Stratigraphy is a key concept to modern archaeological theory and practice. Modern excavation techniques are based on stratigraphic principles. The concept derives from the geological use of the idea that sedimentation takes place according to uniform principles. When archaeological finds are below the surface of the ground (as is most commonly the case), the identification of the context of each find is vital in enabling the archaeologist to draw conclusions about the site and about the nature and date of its occupation. It is the archaeologist's role to attempt to discover what contexts exist and how they came to be created. Archaeological stratification or sequence is the dynamic superimposition of single units of stratigraphy, or contexts.
Contexts are single events or actions that leave discrete, detectable traces in the archaeological sequence or stratigraphy. They can be deposits (such as the back-fill of a ditch), structures (such as walls), or "zero thickness surfaciques", better known as "cuts". Cuts represent actions that remove other solid contexts such as fills, deposits, and walls. An example would be a ditch "cut" through earlier deposits. Stratigraphic relationships are the relationships created between contexts in time, representing the chronological order in which they were created. One example would be a ditch and the back-fill of said ditch. The temporal relationship of "the fill" context to the ditch "cut" context is such that "the fill" occurred later in the sequence; you have to dig a ditch before you can back-fill it. A relationship that is later in the sequence is sometimes referred to as "higher" in the sequence, and a relationship that is earlier, "lower", though this does not refer necessarily to the physical location of the context. It is more useful to think of "higher" as it relates to the context's position in a Harris matrix, a two-dimensional representation of a site's formation in space and time.
Archaeological stratigraphy is based on a series of axiomatic principles or "laws". They are derived from the principles of stratigraphy in geology but have been adapted to reflect the different nature of archaeological deposits. E.C. Harris notes two principles that were widely recognised by archaeologists by the 1970s:
He also proposed three additional principles:
Understanding a site in modern archaeology is a process of grouping single contexts together in ever larger groups by virtue of their relationships. The terminology of these larger clusters varies depending on the practitioner, but the terms interface, sub-group, and group are common. An example of a sub-group could be the three contexts that make up a burial; the grave cut, the body, and the back-filled earth on top of the body. Sub-groups can then be clustered together with other sub-groups by virtue of their stratigraphic relationship to form groups, which in turn form "phases." A sub-group burial could cluster with other sub-group burials to form a cemetery, which in turn could be grouped with a building, such as a church, to produce a "phase". Phase implies a nearly contemporaneous Archaeological horizon, representing "what you would see if you went back to time X".The production of phase interpretations is the first goal of stratigraphic interpretation and excavation.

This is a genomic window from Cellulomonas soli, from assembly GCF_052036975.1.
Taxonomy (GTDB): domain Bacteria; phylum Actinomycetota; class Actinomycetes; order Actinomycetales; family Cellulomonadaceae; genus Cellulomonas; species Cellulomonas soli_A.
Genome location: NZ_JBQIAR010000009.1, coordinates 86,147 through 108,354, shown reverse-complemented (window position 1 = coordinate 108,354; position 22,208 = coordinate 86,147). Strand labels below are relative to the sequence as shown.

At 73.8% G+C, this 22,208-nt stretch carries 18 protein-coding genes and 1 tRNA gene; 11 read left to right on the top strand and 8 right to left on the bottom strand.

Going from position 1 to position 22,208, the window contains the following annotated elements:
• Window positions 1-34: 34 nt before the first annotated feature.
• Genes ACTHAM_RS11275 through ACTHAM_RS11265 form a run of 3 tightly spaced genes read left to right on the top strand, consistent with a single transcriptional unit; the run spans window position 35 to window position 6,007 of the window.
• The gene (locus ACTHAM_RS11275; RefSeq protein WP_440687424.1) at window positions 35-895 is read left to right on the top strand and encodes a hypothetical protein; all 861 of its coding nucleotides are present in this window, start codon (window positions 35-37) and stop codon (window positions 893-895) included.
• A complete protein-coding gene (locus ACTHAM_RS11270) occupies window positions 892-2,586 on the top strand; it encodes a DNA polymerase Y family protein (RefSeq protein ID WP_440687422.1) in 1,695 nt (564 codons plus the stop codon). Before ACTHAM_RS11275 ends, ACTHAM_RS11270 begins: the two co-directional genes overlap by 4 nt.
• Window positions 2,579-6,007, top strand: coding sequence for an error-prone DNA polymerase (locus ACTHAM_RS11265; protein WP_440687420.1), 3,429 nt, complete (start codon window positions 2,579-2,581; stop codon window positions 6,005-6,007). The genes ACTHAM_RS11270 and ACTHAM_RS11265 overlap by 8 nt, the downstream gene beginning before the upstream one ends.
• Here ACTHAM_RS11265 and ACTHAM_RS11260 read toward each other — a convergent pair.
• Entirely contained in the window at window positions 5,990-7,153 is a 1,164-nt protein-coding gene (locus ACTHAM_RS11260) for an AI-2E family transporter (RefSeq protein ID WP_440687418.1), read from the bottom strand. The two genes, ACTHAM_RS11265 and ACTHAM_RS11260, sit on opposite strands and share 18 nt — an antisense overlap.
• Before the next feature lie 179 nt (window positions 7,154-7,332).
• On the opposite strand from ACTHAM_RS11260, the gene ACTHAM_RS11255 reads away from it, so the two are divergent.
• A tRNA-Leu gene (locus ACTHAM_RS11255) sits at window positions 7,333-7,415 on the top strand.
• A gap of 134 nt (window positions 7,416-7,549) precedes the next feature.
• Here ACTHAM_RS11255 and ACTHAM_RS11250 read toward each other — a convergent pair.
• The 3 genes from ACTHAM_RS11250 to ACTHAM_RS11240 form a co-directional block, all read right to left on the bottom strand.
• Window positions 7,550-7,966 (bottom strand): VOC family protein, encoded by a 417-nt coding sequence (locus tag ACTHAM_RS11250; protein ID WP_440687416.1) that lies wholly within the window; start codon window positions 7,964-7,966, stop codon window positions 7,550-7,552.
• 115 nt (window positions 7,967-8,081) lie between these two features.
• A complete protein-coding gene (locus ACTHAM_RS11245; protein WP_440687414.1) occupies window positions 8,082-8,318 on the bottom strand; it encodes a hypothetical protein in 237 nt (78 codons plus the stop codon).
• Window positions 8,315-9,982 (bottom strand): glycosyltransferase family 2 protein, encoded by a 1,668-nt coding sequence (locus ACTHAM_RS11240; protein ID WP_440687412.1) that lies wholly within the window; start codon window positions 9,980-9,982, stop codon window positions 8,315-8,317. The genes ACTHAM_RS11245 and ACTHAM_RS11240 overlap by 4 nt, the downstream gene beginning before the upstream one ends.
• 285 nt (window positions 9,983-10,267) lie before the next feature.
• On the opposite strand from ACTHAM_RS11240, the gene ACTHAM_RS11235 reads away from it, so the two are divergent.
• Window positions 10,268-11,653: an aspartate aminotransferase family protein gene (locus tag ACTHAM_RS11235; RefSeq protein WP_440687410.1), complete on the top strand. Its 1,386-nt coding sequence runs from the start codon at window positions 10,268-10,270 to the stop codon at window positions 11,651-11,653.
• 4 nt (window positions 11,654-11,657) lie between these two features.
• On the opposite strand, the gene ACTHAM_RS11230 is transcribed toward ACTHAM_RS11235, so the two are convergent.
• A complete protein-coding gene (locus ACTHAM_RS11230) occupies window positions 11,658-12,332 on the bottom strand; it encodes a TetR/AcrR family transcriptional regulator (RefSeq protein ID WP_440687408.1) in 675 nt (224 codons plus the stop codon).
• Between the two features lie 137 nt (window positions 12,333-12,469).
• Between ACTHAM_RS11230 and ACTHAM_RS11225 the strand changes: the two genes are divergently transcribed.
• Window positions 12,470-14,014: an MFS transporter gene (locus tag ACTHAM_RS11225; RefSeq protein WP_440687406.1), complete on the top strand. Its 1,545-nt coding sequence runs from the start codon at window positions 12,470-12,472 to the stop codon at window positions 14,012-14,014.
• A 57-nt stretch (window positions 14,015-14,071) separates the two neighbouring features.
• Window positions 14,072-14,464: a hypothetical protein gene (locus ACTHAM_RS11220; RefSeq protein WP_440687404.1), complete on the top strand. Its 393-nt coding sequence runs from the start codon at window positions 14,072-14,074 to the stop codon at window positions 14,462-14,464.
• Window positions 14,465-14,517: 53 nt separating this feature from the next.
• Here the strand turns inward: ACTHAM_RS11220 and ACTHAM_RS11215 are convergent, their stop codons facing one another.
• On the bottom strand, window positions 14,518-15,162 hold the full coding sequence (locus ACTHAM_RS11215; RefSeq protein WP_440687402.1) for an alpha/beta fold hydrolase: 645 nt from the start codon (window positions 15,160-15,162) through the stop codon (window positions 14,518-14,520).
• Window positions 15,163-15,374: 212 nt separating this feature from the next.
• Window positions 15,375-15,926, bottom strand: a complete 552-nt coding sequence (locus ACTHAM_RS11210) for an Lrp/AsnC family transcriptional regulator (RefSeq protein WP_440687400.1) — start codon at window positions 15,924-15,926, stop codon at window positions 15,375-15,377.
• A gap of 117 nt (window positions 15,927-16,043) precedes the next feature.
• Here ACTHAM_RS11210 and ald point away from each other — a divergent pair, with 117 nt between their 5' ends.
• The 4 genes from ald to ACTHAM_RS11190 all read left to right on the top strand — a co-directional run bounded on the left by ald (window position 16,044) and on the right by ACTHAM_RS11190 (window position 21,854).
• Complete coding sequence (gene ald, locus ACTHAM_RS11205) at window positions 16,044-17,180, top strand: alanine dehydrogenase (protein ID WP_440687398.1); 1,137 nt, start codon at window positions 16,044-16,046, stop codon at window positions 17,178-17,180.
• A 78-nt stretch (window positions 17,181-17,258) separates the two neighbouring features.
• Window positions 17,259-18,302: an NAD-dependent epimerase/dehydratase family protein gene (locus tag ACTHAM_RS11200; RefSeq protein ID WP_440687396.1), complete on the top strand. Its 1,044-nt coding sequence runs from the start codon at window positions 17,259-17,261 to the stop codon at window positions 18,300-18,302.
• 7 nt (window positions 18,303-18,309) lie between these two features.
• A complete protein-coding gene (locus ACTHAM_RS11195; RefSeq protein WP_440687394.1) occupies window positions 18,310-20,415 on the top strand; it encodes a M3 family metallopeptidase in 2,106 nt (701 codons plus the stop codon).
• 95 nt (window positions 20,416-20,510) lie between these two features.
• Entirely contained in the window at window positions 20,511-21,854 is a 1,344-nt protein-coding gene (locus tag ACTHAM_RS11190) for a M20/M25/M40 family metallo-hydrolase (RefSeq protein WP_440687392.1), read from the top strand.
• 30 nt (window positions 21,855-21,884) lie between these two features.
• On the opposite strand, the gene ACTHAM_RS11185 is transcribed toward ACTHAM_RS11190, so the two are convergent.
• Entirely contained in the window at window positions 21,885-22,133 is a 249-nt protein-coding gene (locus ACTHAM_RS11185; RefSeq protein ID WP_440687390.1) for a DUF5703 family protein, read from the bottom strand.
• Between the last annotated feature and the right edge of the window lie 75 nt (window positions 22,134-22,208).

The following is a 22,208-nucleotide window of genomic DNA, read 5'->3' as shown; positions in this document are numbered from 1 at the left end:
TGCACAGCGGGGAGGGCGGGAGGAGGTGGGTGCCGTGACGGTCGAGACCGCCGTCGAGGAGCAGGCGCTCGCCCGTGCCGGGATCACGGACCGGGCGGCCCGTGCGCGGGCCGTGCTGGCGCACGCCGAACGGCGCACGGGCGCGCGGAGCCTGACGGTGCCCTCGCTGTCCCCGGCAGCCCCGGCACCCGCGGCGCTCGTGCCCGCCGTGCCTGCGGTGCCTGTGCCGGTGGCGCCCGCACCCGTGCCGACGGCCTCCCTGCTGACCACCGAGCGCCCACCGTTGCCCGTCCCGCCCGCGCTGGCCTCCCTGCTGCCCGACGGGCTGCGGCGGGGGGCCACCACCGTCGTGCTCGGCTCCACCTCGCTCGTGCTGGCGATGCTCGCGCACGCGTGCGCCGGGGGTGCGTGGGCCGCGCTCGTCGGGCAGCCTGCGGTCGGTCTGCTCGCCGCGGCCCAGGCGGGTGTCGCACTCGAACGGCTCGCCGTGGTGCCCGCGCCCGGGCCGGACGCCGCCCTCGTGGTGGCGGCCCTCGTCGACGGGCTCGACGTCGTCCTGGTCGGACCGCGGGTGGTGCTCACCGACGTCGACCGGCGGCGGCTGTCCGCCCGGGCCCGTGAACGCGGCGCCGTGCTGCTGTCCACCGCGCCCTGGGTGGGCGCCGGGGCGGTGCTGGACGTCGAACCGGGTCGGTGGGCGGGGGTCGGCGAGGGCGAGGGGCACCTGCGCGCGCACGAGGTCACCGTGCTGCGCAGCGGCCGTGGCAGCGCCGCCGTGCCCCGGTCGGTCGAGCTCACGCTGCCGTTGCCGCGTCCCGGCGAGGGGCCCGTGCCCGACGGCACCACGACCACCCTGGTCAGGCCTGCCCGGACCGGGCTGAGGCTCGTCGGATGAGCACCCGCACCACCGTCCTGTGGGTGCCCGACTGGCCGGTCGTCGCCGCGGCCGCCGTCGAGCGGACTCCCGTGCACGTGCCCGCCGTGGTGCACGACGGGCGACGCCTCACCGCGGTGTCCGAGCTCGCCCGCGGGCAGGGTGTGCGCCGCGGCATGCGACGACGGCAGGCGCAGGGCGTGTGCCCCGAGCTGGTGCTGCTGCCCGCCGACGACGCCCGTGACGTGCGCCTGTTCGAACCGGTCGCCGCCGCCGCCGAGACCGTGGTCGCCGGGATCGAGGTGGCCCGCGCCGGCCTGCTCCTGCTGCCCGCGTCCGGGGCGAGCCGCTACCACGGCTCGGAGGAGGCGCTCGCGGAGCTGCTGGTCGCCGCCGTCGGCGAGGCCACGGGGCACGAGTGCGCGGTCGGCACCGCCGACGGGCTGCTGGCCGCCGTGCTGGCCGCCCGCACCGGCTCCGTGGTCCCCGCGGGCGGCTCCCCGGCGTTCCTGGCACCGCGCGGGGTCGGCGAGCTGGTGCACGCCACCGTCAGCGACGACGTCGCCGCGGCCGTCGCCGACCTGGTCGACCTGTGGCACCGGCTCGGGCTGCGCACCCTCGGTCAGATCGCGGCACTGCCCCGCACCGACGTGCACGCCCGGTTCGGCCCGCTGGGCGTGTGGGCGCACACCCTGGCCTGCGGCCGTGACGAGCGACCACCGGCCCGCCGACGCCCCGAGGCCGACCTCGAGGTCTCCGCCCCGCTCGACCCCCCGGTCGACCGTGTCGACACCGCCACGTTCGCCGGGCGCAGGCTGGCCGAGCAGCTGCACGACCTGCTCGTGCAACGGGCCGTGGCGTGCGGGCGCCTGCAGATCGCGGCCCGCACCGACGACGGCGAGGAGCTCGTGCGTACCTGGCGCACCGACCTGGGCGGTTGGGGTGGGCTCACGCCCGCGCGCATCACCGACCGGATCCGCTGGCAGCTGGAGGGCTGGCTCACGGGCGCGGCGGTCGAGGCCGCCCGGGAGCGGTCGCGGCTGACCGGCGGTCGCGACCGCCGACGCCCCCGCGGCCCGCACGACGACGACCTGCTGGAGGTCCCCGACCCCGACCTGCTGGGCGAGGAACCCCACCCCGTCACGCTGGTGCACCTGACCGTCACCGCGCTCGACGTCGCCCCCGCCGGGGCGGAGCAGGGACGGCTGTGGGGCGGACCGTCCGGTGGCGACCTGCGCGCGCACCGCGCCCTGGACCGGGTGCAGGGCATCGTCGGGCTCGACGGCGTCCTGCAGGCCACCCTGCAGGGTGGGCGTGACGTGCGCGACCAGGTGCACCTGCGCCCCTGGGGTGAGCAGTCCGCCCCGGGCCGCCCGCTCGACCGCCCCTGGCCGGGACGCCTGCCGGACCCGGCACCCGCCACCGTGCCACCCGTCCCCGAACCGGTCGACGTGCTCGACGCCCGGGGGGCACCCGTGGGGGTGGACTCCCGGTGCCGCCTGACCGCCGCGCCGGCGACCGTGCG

Archaeologists investigating a site may wish to date the activity rather than artifacts on site by dating the individual contexts which represents events. Some degree of dating objects by their position in the sequence can be made with known datable elements of the archaeological record or other assumed datable contexts deduced by a regressive form of relative dating which in turn can fix events represented by contexts to some range in time. For example, the date of formation of a context which is totally sealed between two datable layers will fall between the dates of the two layers sealing it. However the date of contexts often fall in a range of possibilities so using them to date others is not a straightforward process.
If we know the date of context 1 and context 9 we can deduce that context 7, the backfilling of pit 8, occurred sometime after the date for 9 but before the date for 1, and if we recover an assemblage of artifacts from context 7 that occur nowhere else in the sequence, we have isolated them with a reasonable degree of certainty to a discrete range of time. In this instance we can now use the date we have for finds in context 7 to date other sites and sequences. In practice a huge amount of cross referencing with other recorded sequences is required to produce dating series from stratigraphic relationships such as the work in seriation.
One issue in using stratigraphic relationships is that the date of artifacts in a context does not represent the date of the context, but just the earliest date the context could be. If one looks at the sequence in figure A, one may find that the cut for the construction of wall 2, context 5, has cut through layers 9 and 10, and in doing so has introduced the possibility that artifacts from layers 9 and 10 may be redeposited higher up the sequence in the context representing the backfill of the construction cut, context 3. These artifacts are referred to as "residual" or "residual finds". It is crucial that dating a context is based on the latest dating evidence drawn from the context. We can also see that if the fill of cut 5 – the wall 2, backfill 3 and trample 12 — are not removed entirely during excavation because of "undercutting", non-residual artifacts from these later "higher" contexts 2, 3 and 12 could contaminate the excavation of earlier contexts such as 9 and 10 and give false dating information. These artifacts may be termed intrusive finds.
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